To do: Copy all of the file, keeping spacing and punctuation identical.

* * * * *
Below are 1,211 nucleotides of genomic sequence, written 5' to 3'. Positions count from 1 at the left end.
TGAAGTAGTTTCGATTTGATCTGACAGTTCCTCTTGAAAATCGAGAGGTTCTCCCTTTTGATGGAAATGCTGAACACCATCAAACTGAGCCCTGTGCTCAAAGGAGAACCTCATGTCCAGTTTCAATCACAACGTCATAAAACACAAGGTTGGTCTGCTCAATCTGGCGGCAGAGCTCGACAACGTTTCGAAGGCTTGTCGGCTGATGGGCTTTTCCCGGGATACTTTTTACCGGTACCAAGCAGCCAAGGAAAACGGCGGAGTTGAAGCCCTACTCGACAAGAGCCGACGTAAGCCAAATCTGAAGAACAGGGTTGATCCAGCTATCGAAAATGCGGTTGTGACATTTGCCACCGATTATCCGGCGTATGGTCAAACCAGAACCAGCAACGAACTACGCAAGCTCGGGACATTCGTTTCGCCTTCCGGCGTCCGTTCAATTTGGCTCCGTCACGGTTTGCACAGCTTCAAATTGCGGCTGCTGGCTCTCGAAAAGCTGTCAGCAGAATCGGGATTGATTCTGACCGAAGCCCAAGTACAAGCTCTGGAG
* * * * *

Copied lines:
Below are 1,211 nucleotides of genomic sequence, written 5' to 3'. Positions count from 1 at the left end.
TGAAGTAGTTTCGATTTGATCTGACAGTTCCTCTTGAAAATCGAGAGGTTCTCCCTTTTGATGGAAATGCTGAACACCATCAAACTGAGCCCTGTGCTCAAAGGAGAACCTCATGTCCAGTTTCAATCACAACGTCATAAAACACAAGGTTGGTCTGCTCAATCTGGCGGCAGAGCTCGACAACGTTTCGAAGGCTTGTCGGCTGATGGGCTTTTCCCGGGATACTTTTTACCGGTACCAAGCAGCCAAGGAAAACGGCGGAGTTGAAGCCCTACTCGACAAGAGCCGACGTAAGCCAAATCTGAAGAACAGGGTTGATCCAGCTATCGAAAATGCGGTTGTGACATTTGCCACCGATTATCCGGCGTATGGTCAAACCAGAACCAGCAACGAACTACGCAAGCTCGGGACATTCGTTTCGCCTTCCGGCGTCCGTTCAATTTGGCTCCGTCACGGTTTGCACAGCTTCAAATTGCGGCTGCTGGCTCTCGAAAAGCTGTCAGCAGAATCGGGATTGATTCTGACCGAAGCCCAAGTACAAGCTCTGGAG